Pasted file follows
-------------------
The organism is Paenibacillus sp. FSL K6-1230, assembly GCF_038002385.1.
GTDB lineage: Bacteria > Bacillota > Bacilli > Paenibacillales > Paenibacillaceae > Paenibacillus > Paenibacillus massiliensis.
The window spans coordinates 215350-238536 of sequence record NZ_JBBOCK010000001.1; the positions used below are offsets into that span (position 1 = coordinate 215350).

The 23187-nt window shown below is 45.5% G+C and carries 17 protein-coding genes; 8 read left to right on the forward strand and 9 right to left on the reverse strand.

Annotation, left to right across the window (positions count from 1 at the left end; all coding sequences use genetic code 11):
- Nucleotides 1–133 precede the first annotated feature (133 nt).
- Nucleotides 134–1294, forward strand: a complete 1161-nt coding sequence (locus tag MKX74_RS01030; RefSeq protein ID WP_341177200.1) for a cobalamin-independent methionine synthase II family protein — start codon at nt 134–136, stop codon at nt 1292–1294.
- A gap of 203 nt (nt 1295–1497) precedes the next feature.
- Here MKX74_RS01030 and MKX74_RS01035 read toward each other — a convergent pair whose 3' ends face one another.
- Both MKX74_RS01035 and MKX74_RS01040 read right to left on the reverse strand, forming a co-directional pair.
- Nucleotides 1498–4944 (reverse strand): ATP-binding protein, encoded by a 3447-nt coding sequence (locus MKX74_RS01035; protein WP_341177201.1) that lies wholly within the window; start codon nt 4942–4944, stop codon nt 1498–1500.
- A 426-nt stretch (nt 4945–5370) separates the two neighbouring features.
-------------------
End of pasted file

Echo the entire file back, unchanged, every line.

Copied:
The organism is Paenibacillus sp. FSL K6-1230, assembly GCF_038002385.1.
GTDB lineage: Bacteria > Bacillota > Bacilli > Paenibacillales > Paenibacillaceae > Paenibacillus > Paenibacillus massiliensis.
The window spans coordinates 215350-238536 of sequence record NZ_JBBOCK010000001.1; the positions used below are offsets into that span (position 1 = coordinate 215350).

The 23187-nt window shown below is 45.5% G+C and carries 17 protein-coding genes; 8 read left to right on the forward strand and 9 right to left on the reverse strand.

Annotation, left to right across the window (positions count from 1 at the left end; all coding sequences use genetic code 11):
- Nucleotides 1–133 precede the first annotated feature (133 nt).
- Nucleotides 134–1294, forward strand: a complete 1161-nt coding sequence (locus tag MKX74_RS01030; RefSeq protein ID WP_341177200.1) for a cobalamin-independent methionine synthase II family protein — start codon at nt 134–136, stop codon at nt 1292–1294.
- A gap of 203 nt (nt 1295–1497) precedes the next feature.
- Here MKX74_RS01030 and MKX74_RS01035 read toward each other — a convergent pair whose 3' ends face one another.
- Both MKX74_RS01035 and MKX74_RS01040 read right to left on the reverse strand, forming a co-directional pair.
- Nucleotides 1498–4944 (reverse strand): ATP-binding protein, encoded by a 3447-nt coding sequence (locus MKX74_RS01035; protein WP_341177201.1) that lies wholly within the window; start codon nt 4942–4944, stop codon nt 1498–1500.
- A 426-nt stretch (nt 4945–5370) separates the two neighbouring features.